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Lithium Ion Batteries - An Emerging Hazard

Lithium-ion batteries have become the standard power source for most portable devices. The technology allows for a powerful power source in a smaller package. The batteries do not have the memory effect that prior rechargeable batteries had that diminished their lifespan. Lighter wight and greater power have made lithium ion the battery of choice.

As no good deed goes unpunished, there is a downside to these batteries. They can present a very unique fire hazard that is hard to manage and produce a fire that is difficult to control.

Battery Chemistry and Hazard

A lithium-ion battery structure has an anode, and a cathode as does any battery. The passage of the lithium-ions between these two materials generates an electrical charge. The properties of lithium ion batteries allows superior power versus prior battery types. The flow of ions is in one direction when discharging and powering a device and the opposite direction when the battery is charging. The passage of these ions is done in an electrolyte solution that is commonly an organic solvent. The basic chemistry of the materials provides carbon, a fuel, oxygen contained in the anode and cathode materials and the electrolyte may be a flammable or combustible liquid. All of the ingredients for a sustained fire are present.

When there is damage to the cell or the onboard electronics that manage the charging and discharging fail, the battery can enter a runaway chemical reaction that leads to an explosion or fire.

Since all of the materials needed for combustion are present, the reaction is self-sustaining. The fire can be difficult to extinguish and may reignite easily after it appears to be extinguished. Fire protection methods for this hazard are still being developed.

Lithium-Ion batteries are probably in your pocket (smartphone), on your desk (laptop), in your car (EV), in the mail (musical greeting cards) and possibly in your home or office building as an energy storage system for wind or solar power or an uninterruptible power supply for critical equipment. You cannot ignore this hazard.

What to Do about this hazard

The batteries become hazardous when they are physically damaged. Original testing by UL was “blunt nail test” to see if the cell was strong enough to resist physical damage.

The second scenario is when the onboard circuitry that manages charging and discharging fails. Both of these hazards are manageable. UL testing and listing addresses both of these issues in manufacturing of the battery.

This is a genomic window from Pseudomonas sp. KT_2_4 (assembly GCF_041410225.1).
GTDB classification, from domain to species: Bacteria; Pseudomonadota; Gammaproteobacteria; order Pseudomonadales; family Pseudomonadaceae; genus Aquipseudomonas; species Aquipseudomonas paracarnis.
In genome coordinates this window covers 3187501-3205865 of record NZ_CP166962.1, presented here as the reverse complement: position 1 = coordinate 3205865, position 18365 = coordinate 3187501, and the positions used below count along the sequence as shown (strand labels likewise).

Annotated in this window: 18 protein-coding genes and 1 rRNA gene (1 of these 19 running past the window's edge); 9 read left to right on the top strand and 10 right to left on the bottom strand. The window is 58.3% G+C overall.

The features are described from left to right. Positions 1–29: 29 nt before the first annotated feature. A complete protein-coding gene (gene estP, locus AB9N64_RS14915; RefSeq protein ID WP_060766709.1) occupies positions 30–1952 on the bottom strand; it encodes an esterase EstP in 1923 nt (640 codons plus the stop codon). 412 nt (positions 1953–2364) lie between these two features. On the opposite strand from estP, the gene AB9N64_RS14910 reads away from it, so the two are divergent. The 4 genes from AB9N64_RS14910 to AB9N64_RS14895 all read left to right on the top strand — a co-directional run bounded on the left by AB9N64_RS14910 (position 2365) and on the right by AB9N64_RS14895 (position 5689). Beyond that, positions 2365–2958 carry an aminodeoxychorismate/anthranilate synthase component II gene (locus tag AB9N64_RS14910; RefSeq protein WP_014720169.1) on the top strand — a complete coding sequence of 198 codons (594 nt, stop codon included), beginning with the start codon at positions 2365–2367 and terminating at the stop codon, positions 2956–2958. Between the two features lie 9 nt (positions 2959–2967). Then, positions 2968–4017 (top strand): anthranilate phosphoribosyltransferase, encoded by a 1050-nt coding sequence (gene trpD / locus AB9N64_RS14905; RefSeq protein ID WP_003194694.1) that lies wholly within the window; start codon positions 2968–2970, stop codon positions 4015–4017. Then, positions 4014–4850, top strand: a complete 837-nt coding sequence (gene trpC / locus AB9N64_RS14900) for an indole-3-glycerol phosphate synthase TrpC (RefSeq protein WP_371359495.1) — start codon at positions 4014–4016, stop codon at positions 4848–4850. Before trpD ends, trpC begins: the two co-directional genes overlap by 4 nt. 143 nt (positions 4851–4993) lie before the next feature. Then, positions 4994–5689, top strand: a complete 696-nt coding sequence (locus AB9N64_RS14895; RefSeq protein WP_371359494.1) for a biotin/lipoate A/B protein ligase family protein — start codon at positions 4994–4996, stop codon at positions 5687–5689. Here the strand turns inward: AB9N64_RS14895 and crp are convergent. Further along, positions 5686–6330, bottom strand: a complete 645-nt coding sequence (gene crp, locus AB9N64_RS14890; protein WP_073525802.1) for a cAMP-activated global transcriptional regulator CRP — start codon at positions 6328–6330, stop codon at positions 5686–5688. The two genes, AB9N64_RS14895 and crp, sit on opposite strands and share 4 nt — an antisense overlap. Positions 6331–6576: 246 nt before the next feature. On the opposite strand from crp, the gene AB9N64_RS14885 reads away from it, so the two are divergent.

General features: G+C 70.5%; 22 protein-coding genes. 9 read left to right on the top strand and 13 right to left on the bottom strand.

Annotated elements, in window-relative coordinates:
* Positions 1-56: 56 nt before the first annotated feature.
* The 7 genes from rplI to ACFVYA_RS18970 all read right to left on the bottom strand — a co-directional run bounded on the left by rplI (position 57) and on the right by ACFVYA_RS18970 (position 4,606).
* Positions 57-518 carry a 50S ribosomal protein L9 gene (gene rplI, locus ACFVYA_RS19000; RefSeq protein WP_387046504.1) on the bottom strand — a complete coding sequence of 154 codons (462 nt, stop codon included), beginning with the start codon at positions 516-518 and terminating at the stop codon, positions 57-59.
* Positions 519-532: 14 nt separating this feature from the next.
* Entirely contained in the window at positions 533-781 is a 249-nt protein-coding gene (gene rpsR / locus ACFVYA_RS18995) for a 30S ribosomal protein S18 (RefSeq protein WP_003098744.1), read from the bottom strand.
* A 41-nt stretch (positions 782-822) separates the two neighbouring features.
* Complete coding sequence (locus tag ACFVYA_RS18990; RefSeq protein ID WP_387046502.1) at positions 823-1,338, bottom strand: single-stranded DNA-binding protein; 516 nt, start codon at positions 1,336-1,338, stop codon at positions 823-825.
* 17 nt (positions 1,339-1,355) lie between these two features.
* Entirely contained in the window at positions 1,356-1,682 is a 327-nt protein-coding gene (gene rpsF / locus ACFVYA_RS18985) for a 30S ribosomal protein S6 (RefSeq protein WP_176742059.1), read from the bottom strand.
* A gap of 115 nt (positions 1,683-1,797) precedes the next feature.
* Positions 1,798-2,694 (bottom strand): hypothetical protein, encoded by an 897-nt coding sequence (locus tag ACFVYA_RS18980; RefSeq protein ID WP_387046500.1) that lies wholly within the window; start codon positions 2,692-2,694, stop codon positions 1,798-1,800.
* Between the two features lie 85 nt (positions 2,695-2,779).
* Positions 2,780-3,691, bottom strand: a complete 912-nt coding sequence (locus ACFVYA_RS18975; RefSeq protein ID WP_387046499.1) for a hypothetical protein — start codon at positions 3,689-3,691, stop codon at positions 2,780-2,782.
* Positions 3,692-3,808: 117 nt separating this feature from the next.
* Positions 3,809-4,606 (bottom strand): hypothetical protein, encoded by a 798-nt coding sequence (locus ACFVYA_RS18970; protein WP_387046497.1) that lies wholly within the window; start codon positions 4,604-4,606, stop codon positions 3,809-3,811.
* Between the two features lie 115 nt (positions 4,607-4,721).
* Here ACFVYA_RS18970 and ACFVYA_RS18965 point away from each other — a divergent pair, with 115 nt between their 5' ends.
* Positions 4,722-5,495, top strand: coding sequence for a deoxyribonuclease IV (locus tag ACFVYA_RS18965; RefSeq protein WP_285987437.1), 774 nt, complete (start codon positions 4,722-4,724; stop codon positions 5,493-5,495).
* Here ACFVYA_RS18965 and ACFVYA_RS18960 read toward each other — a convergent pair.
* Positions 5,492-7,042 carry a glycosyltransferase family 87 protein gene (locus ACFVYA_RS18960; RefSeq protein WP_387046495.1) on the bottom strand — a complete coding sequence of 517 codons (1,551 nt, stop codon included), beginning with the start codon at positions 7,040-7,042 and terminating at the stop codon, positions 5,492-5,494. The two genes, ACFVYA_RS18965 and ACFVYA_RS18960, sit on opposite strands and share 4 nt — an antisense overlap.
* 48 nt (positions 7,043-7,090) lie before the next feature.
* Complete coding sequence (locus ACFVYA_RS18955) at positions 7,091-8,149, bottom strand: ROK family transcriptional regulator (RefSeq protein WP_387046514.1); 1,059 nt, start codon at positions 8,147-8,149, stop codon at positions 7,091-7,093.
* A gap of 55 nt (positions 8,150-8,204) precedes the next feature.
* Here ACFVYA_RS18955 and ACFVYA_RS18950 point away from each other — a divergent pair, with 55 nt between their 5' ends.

Purchasing controls

Buy devices and batteries that are UL Listed and from a reputable source. The market is full of unlisted cells that are cheap and therefore popular. You get what you pay for, so be a wise shopper when introducing this hazard into your life or home.

Charging and Discharging

Use the charger and cable that comes with your device. It is rated at the correct voltage and power output for the battery pack. If you are using other cables and charging devices make sure those devices and cables are UL listed. With the proliferation of USB charging systems, the quality of the cable becomes a paramount concern. Check the USB charger for a UL listing mark.

Do not alter the cell arrangement to increase power output. Connecting cells in series to increase voltage or capacity is outside the original design of the battery and may cause a failure.


Since lithium-ion batteries can retain a charge for a long period, treat any battery as a charged battery. Do not allow battery terminals to contact one another or a grounded surface. Lithium-ion batteries are shipped in protective sleeves or packages to keep the terminals from contacting each other. Use this same method to store batteries.

For devices with large batteries such as electric bikes and scooters, consider storing them in an area that is cut off from the balance of your facility with fire resistant construction and have fire detection equipment in this area. Prompt notification of a fire and the time purchased with fire resistant construction can make a difference in a fire event.


Do not assume that the lithium-ion battery is dead. It can still retain energy and disposing of this type of battery where it could contact another battery or grounded surface can create a fire. Before depositing the batteries in a recycle bin, apply tape over the terminals to prevent contact. There are disposal points that accept lithium batteries. Check for a local disposal site. Many Home Depot, Lowes and Staples stores participate in this program.

Do not throw lithium-ion batteries into the trash. When the trash is compacted or processed the cells can be damaged and start a fire. This is becoming more frequent in landfills and recycling centers.

The Driehaus Difference

As fire experience data with these batteries and their devices continues to accumulate, there may be changes in building and safety codes to regulate this hazard. We also expect to see property insurers take notice of this new hazard. We follow these emerging trends so we can offer our clients sound risk management advice. Reach out to us for assistance and advice on your insurance and risk management programs. You can call us at 513-977-6860 or contact us via our website at We look forward to helping you with your insurance needs.



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